Alan Solomont currently serves as the Dean of the Jonathan M. Tisch College of Civic Life at Tufts University. The only university-wide college of its kind, Tisch College studies and promotes the civic and political engagement of young people at Tufts University, in our communities, and in our democracy. Tisch College is the leading authority on youth voting in this country. In addition, Tisch College is home to the nation’s first major in Civic Studies on any university campus. Alan’s career has been marked by his commitment to political activism, public service, and organizing for the greater good. He was appointed by President Obama to serve as the U.S. Ambassador to Spain and Andorra from 2009-2013. Alan is the former Chairman of the Corporation for National and Community Service. He was first appointed to the board by President Clinton in 2000, reappointed by President George W. Bush in 2007 and elected chair in 2009. He also served as the National Finance Chair of the Democratic National Committee. Alan is a dedicated Tufts Jumbo, with experience in the roles of student, Instructor, Tufts parent, Trustee, and Board Chair.
Lee Gelernt is a lawyer at the ACLU's national office. He is widely recognized as one of the country’s leading public interest lawyers and has argued dozens of groundbreaking civil rights cases during his career, including in the U.S. Supreme Court and virtually every federal court of appeals. He has testified before both houses of Congress. His recent work is featured in the documentary “The Fight.” He is also an adjunct professor at Columbia Law School, and for several years was a visiting professor at Yale Law School.
Nina Smith is the founding Chief Executive Officer of GoodWeave International, the leading global NGO working to stop child labor in global supply chains. GoodWeave brings visibility and rights to workers; restores childhoods; and provides assurance to companies and consumers that carpets and home textiles they purchase with the GoodWeave certification label are produced free from child labor.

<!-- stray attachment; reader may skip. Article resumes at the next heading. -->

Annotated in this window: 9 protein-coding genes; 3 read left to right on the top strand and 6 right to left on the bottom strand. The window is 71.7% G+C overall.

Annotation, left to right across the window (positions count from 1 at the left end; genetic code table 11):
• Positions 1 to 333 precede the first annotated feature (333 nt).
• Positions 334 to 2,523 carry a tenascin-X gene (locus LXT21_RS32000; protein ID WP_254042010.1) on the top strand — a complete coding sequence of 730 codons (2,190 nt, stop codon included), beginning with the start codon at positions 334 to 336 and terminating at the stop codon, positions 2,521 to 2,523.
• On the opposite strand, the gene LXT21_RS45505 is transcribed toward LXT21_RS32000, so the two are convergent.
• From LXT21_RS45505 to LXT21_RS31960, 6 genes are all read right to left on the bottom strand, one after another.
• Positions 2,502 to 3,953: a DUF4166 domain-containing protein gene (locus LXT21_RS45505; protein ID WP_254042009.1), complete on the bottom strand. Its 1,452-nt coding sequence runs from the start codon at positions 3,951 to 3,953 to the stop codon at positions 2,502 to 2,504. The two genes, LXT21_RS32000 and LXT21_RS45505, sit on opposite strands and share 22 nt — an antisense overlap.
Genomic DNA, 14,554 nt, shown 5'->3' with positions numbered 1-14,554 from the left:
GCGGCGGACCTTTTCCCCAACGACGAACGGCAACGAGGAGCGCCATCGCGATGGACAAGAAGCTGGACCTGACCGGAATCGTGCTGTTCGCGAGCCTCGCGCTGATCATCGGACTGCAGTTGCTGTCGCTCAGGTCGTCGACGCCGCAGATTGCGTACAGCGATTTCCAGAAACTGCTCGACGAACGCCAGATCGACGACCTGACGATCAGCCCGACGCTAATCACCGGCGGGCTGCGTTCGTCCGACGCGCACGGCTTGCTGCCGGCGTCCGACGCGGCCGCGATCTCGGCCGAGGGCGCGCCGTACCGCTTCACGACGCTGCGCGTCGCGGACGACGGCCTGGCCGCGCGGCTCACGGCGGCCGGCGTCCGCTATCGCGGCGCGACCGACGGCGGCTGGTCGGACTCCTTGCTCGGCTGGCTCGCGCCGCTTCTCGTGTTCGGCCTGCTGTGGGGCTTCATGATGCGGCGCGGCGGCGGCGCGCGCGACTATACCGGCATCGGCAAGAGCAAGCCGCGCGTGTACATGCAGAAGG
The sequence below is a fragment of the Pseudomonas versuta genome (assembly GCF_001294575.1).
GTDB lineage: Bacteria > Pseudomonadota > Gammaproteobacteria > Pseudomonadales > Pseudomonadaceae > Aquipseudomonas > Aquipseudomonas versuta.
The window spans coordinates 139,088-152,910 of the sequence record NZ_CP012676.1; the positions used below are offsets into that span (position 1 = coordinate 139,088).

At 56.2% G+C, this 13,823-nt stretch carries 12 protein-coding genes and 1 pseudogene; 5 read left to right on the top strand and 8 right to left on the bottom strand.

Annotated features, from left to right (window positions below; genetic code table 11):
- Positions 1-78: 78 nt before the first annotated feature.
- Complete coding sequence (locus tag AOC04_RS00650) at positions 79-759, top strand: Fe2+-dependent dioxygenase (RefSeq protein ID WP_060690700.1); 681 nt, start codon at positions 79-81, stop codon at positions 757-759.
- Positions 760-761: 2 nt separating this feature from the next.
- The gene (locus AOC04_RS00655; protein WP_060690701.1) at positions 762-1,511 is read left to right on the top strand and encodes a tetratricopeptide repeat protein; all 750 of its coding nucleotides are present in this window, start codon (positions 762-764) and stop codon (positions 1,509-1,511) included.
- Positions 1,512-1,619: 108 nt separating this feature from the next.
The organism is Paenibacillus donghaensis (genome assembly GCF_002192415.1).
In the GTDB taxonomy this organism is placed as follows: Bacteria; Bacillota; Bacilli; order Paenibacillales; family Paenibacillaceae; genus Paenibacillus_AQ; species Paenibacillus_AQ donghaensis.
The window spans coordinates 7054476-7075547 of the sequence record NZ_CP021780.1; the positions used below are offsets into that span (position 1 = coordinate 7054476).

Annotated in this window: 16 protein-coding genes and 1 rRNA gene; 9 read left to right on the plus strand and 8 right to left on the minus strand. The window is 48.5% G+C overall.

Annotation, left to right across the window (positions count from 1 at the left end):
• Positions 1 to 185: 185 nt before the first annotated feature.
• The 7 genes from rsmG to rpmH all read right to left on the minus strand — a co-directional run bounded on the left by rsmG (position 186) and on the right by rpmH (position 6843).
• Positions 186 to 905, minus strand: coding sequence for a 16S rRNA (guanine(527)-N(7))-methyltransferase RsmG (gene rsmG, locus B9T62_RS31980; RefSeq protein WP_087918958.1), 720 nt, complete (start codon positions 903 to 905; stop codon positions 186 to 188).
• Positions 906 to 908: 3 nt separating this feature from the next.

Chiamaka is a double Jumbo. She currently works as an Analog Design Engineer at Intel Corporation in Massachusetts. Prior to that, she had co-op'ed/interned at Bose Corporation and Analog Devices, Inc. While at Tufts, she belonged to several student organizations, participated in various extracurricular activities and was a member of a research lab. Chiamaka loves a good excuse to solve problems and therefore takes a keen interest in anything masked or represented as a problem. To her, Engineering is a mindset and one could reach into the "toolboxes" to solve different issues regardless of the realm especially given the interdisciplinary world of today.
Cynthia Valianti Corbett, a native of Marlborough, Massachusetts, is the Founder and Director of the Cynthia Corbett Gallery and the Young Masters Art Prize & an international contemporary art gallery which has an annual exhibition programme and regularly exhibits at contemporary art fairs.
Cynthia trained as an art historian at Christie’s Education before establishing her gallery in 2004. Prior to this, she had a high-profile career as an international economist specialising in emerging markets and was the principle architect of the debt conversion plans for most of Sub-Saharan Africa in the 1980s. Cynthia was also a regular commentator in the financial broadsheets in both New York and London. She relocated from New York City to London in 1986.
Raphael Hui is a graduate of the class of 2006, having majored in Economics and International Relations, and is now a corporate lawyer in Hong Kong.
His favorite Tufts memories would be spending time with fellow Tufts students and colleagues attending student organization activities, including Tufts Ballroom competitions, themed gatherings with the many culture groups, as well as the many friendships made and kept through the years.